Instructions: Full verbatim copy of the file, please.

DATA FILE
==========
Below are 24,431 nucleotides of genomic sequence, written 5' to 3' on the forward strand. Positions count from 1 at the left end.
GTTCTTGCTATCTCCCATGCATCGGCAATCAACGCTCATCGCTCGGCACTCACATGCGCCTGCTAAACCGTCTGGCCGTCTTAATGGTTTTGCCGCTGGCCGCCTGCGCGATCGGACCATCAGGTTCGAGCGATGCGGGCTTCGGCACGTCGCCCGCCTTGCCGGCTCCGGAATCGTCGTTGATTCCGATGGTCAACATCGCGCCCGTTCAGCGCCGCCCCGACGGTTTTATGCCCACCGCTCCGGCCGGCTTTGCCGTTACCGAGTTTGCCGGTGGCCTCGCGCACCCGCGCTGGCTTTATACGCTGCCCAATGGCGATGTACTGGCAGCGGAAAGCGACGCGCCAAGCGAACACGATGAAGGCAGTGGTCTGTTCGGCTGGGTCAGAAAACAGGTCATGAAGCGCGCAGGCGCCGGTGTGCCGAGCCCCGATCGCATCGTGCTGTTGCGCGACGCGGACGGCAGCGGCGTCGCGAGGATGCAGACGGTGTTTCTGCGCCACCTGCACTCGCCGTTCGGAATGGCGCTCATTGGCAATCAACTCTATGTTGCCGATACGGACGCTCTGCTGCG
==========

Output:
Below are 24,431 nucleotides of genomic sequence, written 5' to 3' on the forward strand. Positions count from 1 at the left end.
GTTCTTGCTATCTCCCATGCATCGGCAATCAACGCTCATCGCTCGGCACTCACATGCGCCTGCTAAACCGTCTGGCCGTCTTAATGGTTTTGCCGCTGGCCGCCTGCGCGATCGGACCATCAGGTTCGAGCGATGCGGGCTTCGGCACGTCGCCCGCCTTGCCGGCTCCGGAATCGTCGTTGATTCCGATGGTCAACATCGCGCCCGTTCAGCGCCGCCCCGACGGTTTTATGCCCACCGCTCCGGCCGGCTTTGCCGTTACCGAGTTTGCCGGTGGCCTCGCGCACCCGCGCTGGCTTTATACGCTGCCCAATGGCGATGTACTGGCAGCGGAAAGCGACGCGCCAAGCGAACACGATGAAGGCAGTGGTCTGTTCGGCTGGGTCAGAAAACAGGTCATGAAGCGCGCAGGCGCCGGTGTGCCGAGCCCCGATCGCATCGTGCTGTTGCGCGACGCGGACGGCAGCGGCGTCGCGAGGATGCAGACGGTGTTTCTGCGCCACCTGCACTCGCCGTTCGGAATGGCGCTCATTGGCAATCAACTCTATGTTGCCGATACGGACGCTCTGCTGCG